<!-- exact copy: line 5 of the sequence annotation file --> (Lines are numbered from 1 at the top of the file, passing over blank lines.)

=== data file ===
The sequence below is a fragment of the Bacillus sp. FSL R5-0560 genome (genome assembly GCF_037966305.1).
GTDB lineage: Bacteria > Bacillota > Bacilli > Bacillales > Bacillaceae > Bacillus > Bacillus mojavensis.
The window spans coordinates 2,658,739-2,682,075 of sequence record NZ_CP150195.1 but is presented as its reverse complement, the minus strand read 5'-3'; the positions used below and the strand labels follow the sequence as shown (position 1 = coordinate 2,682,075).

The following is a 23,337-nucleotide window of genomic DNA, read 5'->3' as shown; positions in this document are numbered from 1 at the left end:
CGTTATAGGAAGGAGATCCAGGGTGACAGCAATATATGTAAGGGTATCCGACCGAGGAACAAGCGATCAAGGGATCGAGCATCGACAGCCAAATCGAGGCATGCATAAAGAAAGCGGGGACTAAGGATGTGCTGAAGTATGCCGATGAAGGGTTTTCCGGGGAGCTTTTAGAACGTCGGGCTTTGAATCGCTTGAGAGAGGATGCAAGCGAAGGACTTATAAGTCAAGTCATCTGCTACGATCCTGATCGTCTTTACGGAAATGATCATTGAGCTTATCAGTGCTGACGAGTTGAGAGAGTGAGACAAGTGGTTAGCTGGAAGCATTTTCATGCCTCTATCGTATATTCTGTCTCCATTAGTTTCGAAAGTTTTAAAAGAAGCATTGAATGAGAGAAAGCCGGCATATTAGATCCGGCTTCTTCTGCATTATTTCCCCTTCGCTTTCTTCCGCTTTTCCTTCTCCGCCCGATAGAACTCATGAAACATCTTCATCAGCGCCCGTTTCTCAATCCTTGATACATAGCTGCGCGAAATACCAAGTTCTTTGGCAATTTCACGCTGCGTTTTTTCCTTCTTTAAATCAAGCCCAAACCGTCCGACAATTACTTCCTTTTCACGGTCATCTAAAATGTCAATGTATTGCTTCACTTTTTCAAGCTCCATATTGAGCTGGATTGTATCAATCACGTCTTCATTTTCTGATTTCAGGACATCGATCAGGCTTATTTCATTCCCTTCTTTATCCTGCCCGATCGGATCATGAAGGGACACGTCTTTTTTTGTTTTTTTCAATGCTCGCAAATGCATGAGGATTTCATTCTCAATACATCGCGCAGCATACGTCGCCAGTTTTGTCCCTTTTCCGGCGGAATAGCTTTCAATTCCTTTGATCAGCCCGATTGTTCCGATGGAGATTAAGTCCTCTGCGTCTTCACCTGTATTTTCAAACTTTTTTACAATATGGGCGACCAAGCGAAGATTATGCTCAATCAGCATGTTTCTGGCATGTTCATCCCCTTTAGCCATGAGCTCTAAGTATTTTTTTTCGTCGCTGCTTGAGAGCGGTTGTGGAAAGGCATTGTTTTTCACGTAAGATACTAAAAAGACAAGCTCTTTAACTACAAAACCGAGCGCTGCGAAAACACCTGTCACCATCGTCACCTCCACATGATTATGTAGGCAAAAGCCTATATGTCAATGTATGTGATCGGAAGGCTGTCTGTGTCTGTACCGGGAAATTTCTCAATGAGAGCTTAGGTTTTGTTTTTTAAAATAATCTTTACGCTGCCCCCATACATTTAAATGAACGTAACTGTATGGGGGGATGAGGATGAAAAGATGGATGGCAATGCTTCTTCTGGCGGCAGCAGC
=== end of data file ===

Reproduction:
CGTTATAGGAAGGAGATCCAGGGTGACAGCAATATATGTAAGGGTATCCGACCGAGGAACAAGCGATCAAGGGATCGAGCATCGACAGCCAAATCGAGGCATGCATAAAGAAAGCGGGGACTAAGGATGTGCTGAAGTATGCCGATGAAGGGTTTTCCGGGGAGCTTTTAGAACGTCGGGCTTTGAATCGCTTGAGAGAGGATGCAAGCGAAGGACTTATAAGTCAAGTCATCTGCTACGATCCTGATCGTCTTTACGGAAATGATCATTGAGCTTATCAGTGCTGACGAGTTGAGAGAGTGAGACAAGTGGTTAGCTGGAAGCATTTTCATGCCTCTATCGTATATTCTGTCTCCATTAGTTTCGAAAGTTTTAAAAGAAGCATTGAATGAGAGAAAGCCGGCATATTAGATCCGGCTTCTTCTGCATTATTTCCCCTTCGCTTTCTTCCGCTTTTCCTTCTCCGCCCGATAGAACTCATGAAACATCTTCATCAGCGCCCGTTTCTCAATCCTTGATACATAGCTGCGCGAAATACCAAGTTCTTTGGCAATTTCACGCTGCGTTTTTTCCTTCTTTAAATCAAGCCCAAACCGTCCGACAATTACTTCCTTTTCACGGTCATCTAAAATGTCAATGTATTGCTTCACTTTTTCAAGCTCCATATTGAGCTGGATTGTATCAATCACGTCTTCATTTTCTGATTTCAGGACATCGATCAGGCTTATTTCATTCCCTTCTTTATCCTGCCCGATCGGATCATGAAGGGACACGTCTTTTTTTGTTTTTTTCAATGCTCGCAAATGCATGAGGATTTCATTCTCAATACATCGCGCAGCATACGTCGCCAGTTTTGTCCCTTTTCCGGCGGAATAGCTTTCAATTCCTTTGATCAGCCCGATTGTTCCGATGGAGATTAAGTCCTCTGCGTCTTCACCTGTATTTTCAAACTTTTTTACAATATGGGCGACCAAGCGAAGATTATGCTCAATCAGCATGTTTCTGGCATGTTCATCCCCTTTAGCCATGAGCTCTAAGTATTTTTTTTCGTCGCTGCTTGAGAGCGGTTGTGGAAAGGCATTGTTTTTCACGTAAGATACTAAAAAGACAAGCTCTTTAACTACAAAACCGAGCGCTGCGAAAACACCTGTCACCATCGTCACCTCCACATGATTATGTAGGCAAAAGCCTATATGTCAATGTATGTGATCGGAAGGCTGTCTGTGTCTGTACCGGGAAATTTCTCAATGAGAGCTTAGGTTTTGTTTTTTAAAATAATCTTTACGCTGCCCCCATACATTTAAATGAACGTAACTGTATGGGGGGATGAGGATGAAAAGATGGATGGCAATGCTTCTTCTGGCGGCAGCAGC